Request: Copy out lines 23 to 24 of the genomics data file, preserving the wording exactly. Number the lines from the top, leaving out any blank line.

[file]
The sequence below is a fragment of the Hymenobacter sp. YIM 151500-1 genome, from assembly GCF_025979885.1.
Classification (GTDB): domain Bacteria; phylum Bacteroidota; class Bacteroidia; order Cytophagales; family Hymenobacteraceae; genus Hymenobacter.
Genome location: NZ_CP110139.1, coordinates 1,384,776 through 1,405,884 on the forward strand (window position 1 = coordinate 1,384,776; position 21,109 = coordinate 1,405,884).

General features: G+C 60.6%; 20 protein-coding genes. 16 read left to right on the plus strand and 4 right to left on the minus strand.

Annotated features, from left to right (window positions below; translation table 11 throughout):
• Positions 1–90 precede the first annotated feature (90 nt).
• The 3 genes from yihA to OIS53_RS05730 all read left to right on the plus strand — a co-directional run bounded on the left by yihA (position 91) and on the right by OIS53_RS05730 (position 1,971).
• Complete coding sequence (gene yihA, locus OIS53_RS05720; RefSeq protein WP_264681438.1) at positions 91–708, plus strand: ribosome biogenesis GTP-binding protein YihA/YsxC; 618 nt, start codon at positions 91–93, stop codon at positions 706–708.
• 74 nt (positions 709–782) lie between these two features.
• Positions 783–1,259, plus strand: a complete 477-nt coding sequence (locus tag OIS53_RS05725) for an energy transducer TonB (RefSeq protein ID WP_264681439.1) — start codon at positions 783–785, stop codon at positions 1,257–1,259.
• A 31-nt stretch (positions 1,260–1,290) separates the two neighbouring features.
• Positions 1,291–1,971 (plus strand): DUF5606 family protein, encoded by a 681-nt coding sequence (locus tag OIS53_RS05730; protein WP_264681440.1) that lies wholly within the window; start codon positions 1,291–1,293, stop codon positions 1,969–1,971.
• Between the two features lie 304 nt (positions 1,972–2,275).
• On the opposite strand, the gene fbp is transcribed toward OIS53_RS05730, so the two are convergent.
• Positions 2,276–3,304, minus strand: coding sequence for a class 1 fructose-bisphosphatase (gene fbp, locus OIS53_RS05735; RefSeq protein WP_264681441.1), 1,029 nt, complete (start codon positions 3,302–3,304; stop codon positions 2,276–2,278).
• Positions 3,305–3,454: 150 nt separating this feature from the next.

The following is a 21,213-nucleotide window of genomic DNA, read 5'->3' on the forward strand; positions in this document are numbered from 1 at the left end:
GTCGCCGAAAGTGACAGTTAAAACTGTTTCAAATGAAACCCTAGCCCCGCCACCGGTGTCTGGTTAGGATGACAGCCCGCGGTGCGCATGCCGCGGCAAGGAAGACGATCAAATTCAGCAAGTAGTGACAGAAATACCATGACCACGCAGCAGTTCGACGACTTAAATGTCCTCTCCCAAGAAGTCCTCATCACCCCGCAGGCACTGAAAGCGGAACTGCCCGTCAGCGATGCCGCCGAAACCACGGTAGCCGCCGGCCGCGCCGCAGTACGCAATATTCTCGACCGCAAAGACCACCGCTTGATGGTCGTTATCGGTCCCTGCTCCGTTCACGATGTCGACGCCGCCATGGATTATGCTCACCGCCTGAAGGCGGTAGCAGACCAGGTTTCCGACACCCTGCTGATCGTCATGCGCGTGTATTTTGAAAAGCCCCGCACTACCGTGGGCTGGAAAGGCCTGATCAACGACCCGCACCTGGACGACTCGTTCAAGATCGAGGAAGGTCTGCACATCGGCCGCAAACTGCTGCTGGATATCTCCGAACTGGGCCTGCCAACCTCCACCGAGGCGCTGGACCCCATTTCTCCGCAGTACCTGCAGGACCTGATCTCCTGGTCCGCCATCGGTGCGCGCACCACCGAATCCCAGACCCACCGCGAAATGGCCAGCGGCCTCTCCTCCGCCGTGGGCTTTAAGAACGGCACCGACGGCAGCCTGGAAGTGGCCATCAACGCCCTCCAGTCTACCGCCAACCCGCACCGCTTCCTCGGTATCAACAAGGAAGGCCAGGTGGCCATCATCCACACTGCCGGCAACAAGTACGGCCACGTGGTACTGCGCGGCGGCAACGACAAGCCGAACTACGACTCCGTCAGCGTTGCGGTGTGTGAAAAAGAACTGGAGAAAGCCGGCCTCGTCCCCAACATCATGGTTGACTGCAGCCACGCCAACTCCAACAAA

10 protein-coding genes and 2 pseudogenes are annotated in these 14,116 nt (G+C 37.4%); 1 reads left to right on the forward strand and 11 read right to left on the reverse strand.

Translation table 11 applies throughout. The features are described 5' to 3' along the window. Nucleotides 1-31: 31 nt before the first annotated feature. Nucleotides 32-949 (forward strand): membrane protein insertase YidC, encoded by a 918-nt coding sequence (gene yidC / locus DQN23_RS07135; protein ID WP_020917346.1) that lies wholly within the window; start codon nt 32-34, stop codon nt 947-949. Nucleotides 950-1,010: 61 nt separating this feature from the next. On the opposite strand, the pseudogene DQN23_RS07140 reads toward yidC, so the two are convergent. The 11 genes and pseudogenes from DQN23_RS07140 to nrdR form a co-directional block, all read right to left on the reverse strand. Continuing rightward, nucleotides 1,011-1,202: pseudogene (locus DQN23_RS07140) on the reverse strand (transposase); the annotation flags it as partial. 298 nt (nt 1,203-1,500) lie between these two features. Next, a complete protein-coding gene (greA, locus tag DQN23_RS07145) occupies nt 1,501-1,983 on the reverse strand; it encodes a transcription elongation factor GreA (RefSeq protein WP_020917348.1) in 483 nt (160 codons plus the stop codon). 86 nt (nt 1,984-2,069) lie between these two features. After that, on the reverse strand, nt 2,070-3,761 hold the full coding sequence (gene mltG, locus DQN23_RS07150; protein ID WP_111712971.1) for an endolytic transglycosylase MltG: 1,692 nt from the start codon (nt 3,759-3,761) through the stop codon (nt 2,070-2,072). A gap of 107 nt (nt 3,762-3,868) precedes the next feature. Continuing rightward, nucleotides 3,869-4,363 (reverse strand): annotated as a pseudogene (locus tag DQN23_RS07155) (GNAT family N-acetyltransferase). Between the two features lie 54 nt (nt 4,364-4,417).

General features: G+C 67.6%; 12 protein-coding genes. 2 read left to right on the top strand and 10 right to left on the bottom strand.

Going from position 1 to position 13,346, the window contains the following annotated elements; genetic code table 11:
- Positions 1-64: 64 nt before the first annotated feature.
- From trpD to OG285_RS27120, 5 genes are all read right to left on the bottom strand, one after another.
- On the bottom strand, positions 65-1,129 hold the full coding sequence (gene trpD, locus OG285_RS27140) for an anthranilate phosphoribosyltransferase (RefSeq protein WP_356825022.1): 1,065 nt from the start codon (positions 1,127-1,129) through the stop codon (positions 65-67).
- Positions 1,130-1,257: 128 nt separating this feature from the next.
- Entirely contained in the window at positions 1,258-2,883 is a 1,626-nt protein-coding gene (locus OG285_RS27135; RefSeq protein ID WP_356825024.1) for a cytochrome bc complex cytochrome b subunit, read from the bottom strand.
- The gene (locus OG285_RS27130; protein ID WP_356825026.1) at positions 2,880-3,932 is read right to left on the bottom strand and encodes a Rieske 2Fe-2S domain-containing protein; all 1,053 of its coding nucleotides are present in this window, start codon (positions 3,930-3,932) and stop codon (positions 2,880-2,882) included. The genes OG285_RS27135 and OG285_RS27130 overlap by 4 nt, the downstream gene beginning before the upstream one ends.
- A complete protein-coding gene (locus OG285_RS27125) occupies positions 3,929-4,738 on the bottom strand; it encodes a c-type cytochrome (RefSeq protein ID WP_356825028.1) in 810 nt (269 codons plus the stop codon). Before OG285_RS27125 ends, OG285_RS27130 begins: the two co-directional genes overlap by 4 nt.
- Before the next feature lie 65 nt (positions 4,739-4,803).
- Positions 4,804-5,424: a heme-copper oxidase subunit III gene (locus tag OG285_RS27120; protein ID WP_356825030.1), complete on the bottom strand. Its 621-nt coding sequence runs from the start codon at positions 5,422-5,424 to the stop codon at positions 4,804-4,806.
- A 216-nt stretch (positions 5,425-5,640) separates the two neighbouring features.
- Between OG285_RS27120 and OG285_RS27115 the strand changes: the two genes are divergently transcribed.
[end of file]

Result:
- Positions 1-64: 64 nt before the first annotated feature.
- From trpD to OG285_RS27120, 5 genes are all read right to left on the bottom strand, one after another.